Book Club book talk: “The Florist’s Daughter” – plus, BTT! (Huh?)

Stay Tuned for this week’s Booking Through Thursday immediately following this review!

This was the last selection of 2007 for Book Club, and the topic of conversation for our first meeting of the New Year.

Front Cover

The Florist’s Daughter
Patricia Hampl
Harcourt, 2007 (ISBN 0151012571)
Memoir; 240 pages

First Sentence: For once, no flowers.

Book Description: “During the long farewell of her mother’s dying, Patricia Hampl revisits her Midwestern girlhood. Daughter of a debonair Czech father, whose floral work gave him entree into St. Paul society, and a distrustful Irishwoman with an uncanny ability to tell a tale, Hampl remained, primarily and passionately, a daughter well into adulthood. She traces the arc of faithfulness and struggle that comes with that role from the postwar years past the turbulent sixties. The Florist’s Daughter is a tribute to the ardor of supposedly ordinary people. Its concerns reach beyond a single life to achieve a historic testament to midcentury middle America. At the heart of this book is the humble passion of people who struggled out of the Depression into a better chance, not only for themselves but for the common good.”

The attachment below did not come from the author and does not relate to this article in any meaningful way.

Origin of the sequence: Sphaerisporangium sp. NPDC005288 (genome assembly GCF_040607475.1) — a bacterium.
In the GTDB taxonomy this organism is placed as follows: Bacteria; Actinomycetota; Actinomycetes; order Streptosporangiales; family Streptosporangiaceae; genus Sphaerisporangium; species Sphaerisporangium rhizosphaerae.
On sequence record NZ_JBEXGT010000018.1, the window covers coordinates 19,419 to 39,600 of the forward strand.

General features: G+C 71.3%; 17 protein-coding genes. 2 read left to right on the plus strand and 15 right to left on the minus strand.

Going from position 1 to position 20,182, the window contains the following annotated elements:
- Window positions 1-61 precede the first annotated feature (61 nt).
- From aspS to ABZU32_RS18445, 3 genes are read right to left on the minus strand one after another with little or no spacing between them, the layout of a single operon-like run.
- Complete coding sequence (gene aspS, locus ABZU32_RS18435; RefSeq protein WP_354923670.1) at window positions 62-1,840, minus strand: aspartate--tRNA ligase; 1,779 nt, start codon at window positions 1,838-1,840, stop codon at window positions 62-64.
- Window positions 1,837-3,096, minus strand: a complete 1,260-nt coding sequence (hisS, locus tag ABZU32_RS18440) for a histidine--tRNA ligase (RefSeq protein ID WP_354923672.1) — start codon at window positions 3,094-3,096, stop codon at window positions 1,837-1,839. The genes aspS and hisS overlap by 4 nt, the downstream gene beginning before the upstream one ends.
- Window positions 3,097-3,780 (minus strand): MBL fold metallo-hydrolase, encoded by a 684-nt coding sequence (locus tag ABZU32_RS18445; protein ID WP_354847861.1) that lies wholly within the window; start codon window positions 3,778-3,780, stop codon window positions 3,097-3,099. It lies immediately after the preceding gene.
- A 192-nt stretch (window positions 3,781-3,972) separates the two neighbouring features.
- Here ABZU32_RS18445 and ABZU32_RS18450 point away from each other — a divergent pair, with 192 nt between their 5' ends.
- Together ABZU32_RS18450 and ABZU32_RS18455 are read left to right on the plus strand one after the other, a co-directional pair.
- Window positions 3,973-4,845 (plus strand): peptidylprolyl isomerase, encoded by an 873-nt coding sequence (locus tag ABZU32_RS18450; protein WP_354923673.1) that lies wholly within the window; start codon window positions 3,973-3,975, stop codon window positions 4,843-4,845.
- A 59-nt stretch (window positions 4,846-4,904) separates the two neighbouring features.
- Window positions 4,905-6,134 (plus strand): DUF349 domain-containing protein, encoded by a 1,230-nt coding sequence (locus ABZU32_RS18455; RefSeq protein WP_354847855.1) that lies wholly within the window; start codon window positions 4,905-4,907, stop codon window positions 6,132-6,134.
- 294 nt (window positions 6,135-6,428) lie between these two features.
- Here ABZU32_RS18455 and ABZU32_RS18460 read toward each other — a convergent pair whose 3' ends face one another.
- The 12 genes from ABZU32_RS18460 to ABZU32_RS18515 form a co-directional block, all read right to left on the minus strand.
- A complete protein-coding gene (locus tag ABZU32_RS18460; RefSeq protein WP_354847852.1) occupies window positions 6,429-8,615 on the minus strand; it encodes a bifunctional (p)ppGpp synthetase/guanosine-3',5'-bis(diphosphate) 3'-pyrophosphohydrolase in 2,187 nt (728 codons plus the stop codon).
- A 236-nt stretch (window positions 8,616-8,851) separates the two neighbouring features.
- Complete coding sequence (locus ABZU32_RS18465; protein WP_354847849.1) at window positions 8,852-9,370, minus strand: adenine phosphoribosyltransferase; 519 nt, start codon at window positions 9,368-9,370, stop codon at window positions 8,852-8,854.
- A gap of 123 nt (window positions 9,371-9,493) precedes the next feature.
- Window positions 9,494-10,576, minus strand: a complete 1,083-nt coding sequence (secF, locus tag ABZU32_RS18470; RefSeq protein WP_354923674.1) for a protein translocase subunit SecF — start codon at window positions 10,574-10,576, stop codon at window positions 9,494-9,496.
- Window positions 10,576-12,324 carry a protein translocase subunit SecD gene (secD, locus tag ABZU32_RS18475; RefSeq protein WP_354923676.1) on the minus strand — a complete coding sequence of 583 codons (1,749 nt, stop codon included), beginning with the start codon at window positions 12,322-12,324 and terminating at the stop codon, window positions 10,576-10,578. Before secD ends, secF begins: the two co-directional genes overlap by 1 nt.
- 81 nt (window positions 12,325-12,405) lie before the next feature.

Comments: According to the biographical info on the back flap of this book, this is Patricia Hampl’s fifth memoir. I haven’t read any of the others, and since this one left me quite underwhelmed, I’m not sure that I would.

A memoir doesn’t really require a narrative arc, but I think that a reader might find the presence of one more rewarding, and this book really doesn’t have it. Patricia’s presence at her mother’s bedside on the night of her death is the framing device for her recollections of growing up in St. Paul, Minnesota in the mid-20th century, the Baby-Boom-era younger child and second-generation American daughter of a mixed-ethnicity Catholic couple. The differing worldviews of her parental cultures – Irish on her mother’s side, Czech on her father’s – and the Catholicism both figure prominently in her upbringing and how she learns to interact with the world. As a second/third-generation Catholic-raised daughter of mixed European ethnicity myself – in my case, Italian mother and Austro-Hungarian father – this was probably the aspect of her story that I related to most. My father still characterizes most people he meets by their ethnic origin, and stereotypes based on ethnicity were part of everyday life for us.

Patricia talks about both her parents very much from a daughter’s perspective, as she lived out the old saying that “a daughter’s a daughter all of her life.” She ended up as primary caretaker for both her parents till they died, and despite all her dreams of escape into the Great World, still lives in St. Paul to this day.

The Book Club member who chose this thought that it was a mother-daughter memoir, so we didn’t quite get what we expected from it. It’s a well-written book, but I just didn’t find it particularly engaging. It’s relatively short, but I found it slow going, and her parents never really became vivid to me. Granted, she’s writing about their essentially ordinary lives, and that’s got to be a challenge.